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Nature. 2010 Apr 22;464(7292):1210-3. doi: 10.1038/nature08885. Epub 2010 Apr 4.

Isolation of the elusive supercomplex that drives cyclic electron flow in photosynthesis.

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Institute of Low Temperature Science, Hokkaido University, Sapporo 060-0819, Japan.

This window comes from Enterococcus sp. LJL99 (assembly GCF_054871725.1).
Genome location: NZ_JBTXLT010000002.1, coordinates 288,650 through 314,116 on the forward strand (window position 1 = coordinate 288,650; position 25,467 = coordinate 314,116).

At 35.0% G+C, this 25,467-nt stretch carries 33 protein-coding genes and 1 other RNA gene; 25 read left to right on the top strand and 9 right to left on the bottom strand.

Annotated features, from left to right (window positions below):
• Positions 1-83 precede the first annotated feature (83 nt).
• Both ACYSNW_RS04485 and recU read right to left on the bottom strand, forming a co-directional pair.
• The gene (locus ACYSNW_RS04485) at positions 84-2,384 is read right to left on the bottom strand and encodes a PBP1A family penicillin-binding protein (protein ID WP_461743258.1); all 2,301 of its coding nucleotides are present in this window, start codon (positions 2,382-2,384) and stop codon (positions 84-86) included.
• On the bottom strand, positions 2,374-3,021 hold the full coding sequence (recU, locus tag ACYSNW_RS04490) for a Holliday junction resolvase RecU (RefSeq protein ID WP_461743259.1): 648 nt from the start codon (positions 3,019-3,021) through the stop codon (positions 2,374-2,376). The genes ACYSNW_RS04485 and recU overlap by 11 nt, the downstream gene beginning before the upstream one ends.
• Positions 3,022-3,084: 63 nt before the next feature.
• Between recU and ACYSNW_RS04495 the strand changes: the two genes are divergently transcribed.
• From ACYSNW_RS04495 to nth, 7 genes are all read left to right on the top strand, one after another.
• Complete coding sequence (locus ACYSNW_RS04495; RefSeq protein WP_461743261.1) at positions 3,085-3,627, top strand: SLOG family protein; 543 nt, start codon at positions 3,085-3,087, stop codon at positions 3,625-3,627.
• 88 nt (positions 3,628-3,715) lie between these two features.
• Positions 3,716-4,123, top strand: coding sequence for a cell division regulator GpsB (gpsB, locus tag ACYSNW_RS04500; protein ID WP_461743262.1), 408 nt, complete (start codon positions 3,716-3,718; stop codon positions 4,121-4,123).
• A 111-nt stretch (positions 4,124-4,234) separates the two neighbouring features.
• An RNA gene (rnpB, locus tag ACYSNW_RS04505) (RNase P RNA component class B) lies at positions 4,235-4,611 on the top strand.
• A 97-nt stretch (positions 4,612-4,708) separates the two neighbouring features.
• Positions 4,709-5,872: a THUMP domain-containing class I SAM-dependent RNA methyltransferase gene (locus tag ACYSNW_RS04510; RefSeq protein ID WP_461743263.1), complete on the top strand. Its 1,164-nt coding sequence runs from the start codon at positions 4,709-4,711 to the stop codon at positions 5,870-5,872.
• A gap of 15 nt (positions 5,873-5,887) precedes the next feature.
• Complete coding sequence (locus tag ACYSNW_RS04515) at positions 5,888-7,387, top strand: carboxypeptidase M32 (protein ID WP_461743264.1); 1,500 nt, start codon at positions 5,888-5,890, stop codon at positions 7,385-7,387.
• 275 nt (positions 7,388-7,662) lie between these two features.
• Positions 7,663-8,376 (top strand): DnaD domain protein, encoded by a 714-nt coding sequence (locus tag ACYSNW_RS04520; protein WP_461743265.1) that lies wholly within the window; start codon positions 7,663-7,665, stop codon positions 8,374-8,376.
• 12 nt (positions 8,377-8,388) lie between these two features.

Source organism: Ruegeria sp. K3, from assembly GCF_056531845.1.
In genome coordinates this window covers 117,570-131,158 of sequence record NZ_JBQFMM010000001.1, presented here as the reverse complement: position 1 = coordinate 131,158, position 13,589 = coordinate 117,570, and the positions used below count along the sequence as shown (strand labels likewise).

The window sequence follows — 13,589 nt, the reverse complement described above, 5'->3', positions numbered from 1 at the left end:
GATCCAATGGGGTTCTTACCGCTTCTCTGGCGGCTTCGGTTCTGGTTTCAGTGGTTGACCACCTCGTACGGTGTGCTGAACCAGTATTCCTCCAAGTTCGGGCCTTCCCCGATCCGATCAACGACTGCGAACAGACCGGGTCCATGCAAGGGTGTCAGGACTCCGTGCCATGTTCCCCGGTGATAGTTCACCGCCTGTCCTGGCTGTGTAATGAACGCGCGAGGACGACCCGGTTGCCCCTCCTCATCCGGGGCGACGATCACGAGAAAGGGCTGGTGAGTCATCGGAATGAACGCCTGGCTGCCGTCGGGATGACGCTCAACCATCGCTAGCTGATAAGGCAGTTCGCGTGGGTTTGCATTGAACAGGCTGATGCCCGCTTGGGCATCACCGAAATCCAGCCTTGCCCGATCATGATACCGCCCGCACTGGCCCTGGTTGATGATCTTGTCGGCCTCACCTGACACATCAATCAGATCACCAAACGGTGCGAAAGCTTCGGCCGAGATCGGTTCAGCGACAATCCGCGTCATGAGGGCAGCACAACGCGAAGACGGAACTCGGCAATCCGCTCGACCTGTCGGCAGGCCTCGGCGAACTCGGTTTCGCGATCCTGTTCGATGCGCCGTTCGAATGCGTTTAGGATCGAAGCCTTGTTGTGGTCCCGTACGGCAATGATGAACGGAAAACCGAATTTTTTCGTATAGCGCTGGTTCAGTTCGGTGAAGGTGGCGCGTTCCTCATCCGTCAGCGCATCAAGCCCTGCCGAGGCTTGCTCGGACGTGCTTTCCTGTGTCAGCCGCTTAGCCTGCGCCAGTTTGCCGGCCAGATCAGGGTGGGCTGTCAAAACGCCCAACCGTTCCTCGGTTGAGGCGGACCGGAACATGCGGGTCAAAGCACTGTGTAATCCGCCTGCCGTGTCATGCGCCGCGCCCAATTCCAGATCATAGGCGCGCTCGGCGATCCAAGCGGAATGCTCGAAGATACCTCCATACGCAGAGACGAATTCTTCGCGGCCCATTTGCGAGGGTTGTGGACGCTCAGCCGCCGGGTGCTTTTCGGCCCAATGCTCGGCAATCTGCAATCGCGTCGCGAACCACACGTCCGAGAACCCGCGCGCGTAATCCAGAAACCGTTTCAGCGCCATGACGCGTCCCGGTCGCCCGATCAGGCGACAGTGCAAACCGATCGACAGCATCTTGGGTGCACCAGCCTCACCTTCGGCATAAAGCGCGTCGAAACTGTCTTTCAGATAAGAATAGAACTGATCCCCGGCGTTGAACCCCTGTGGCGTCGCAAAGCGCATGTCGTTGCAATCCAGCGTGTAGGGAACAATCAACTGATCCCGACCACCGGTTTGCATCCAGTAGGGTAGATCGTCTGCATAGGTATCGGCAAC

Photosynthetic light reactions establish electron flow in the chloroplast's thylakoid membranes, leading to the production of the ATP and NADPH that participate in carbon fixation. Two modes of electron flow exist-linear electron flow (LEF) from water to NADP(+) via photosystem (PS) II and PSI in series and cyclic electron flow (CEF) around PSI (ref. 2). Although CEF is essential for satisfying the varying demand for ATP, the exact molecule(s) and operational site are as yet unclear. In the green alga Chlamydomonas reinhardtii, the electron flow shifts from LEF to CEF on preferential excitation of PSII (ref. 3), which is brought about by an energy balancing mechanism between PSII and PSI (state transitions). Here, we isolated a protein supercomplex composed of PSI with its own light-harvesting complex (LHCI), the PSII light-harvesting complex (LHCII), the cytochrome b(6)f complex (Cyt bf), ferredoxin (Fd)-NADPH oxidoreductase (FNR), and the integral membrane protein PGRL1 (ref. 5) from C. reinhardtii cells under PSII-favouring conditions. Spectroscopic analyses indicated that on illumination, reducing equivalents from downstream of PSI were transferred to Cyt bf, whereas oxidised PSI was re-reduced by reducing equivalents from Cyt bf, indicating that this supercomplex is engaged in CEF (Supplementary Fig. 1). Thus, formation and dissociation of the PSI-LHCI-LHCII-FNR-Cyt bf-PGRL1 supercomplex not only controlled the energy balance of the two photosystems, but also switched the mode of photosynthetic electron flow.

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